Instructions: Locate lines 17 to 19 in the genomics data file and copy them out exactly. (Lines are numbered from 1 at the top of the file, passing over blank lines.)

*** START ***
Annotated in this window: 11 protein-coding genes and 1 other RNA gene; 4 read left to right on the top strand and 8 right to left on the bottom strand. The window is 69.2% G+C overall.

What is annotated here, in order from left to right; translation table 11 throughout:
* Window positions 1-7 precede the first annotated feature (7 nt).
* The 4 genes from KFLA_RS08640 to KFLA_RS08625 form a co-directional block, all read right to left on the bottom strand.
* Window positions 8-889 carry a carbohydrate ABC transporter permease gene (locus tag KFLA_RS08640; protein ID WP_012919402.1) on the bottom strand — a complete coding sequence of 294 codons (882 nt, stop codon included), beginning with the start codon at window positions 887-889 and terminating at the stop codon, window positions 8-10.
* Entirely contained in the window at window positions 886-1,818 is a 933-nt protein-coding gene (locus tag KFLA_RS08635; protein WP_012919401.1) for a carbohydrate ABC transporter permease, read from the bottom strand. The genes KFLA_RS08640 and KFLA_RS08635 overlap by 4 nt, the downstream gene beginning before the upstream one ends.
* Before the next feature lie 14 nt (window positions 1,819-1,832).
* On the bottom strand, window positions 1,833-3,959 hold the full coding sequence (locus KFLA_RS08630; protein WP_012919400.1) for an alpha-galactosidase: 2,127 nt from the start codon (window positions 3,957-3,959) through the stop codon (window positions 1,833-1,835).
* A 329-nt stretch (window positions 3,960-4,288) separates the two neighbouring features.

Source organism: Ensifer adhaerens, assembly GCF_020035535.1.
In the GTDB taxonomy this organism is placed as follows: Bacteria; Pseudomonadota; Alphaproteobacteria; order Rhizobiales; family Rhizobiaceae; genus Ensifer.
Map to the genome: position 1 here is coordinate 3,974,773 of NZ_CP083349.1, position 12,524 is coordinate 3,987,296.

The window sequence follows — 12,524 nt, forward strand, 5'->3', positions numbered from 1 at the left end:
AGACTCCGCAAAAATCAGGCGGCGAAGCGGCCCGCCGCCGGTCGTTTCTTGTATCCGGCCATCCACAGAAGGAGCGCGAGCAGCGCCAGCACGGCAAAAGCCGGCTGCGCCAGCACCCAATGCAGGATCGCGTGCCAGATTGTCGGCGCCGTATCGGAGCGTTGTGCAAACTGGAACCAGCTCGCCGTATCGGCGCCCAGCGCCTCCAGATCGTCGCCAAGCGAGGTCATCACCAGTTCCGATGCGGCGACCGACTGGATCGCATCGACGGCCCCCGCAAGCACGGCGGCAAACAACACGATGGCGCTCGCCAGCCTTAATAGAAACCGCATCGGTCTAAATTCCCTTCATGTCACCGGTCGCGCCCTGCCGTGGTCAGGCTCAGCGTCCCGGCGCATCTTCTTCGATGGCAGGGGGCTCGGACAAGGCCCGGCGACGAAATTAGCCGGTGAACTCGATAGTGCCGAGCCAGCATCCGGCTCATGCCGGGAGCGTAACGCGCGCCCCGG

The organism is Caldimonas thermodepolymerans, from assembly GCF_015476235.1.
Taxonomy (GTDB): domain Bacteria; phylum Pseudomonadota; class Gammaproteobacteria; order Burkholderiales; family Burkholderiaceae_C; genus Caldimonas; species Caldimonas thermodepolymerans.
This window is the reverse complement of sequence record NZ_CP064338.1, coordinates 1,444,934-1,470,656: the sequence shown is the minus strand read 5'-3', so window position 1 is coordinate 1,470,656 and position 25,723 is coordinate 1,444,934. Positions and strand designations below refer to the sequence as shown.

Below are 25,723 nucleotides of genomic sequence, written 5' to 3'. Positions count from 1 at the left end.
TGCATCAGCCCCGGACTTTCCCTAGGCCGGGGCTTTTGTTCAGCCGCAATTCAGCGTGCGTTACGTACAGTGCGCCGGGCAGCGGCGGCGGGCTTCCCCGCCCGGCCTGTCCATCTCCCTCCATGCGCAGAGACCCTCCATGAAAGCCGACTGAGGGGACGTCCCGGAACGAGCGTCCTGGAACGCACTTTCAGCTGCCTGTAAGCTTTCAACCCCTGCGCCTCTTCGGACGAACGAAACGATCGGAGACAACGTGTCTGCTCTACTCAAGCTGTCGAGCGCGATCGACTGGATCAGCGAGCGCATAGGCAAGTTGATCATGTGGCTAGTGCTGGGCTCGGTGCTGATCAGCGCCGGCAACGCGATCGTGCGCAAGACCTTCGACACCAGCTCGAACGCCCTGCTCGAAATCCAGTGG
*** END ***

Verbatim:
This window is the reverse complement of sequence record NZ_CP064338.1, coordinates 1,444,934-1,470,656: the sequence shown is the minus strand read 5'-3', so window position 1 is coordinate 1,470,656 and position 25,723 is coordinate 1,444,934. Positions and strand designations below refer to the sequence as shown.

Below are 25,723 nucleotides of genomic sequence, written 5' to 3'. Positions count from 1 at the left end.
TGCATCAGCCCCGGACTTTCCCTAGGCCGGGGCTTTTGTTCAGCCGCAATTCAGCGTGCGTTACGTACAGTGCGCCGGGCAGCGGCGGCGGGCTTCCCCGCCCGGCCTGTCCATCTCCCTCCATGCGCAGAGACCCTCCATGAAAGCCGACTGAGGGGACGTCCCGGAACGAGCGTCCTGGAACGCACTTTCAGCTGCCTGTAAGCTTTCAACCCCTGCGCCTCTTCGGACGAACGAAACGATCGGAGACAACGTGTCTGCTCTACTCAAGCTGTCGAGCGCGATCGACTGGATCAGCGAGCGCATAGGCAAGTTGATCATGTGGCTAGTGCTGGGCTCGGTGCTGATCAGCGCCGGCAACGCGATCGTGCGCAAGACCTTCGACACCAGCTCGAACGCCCTGCTCGAAATCCAGTGG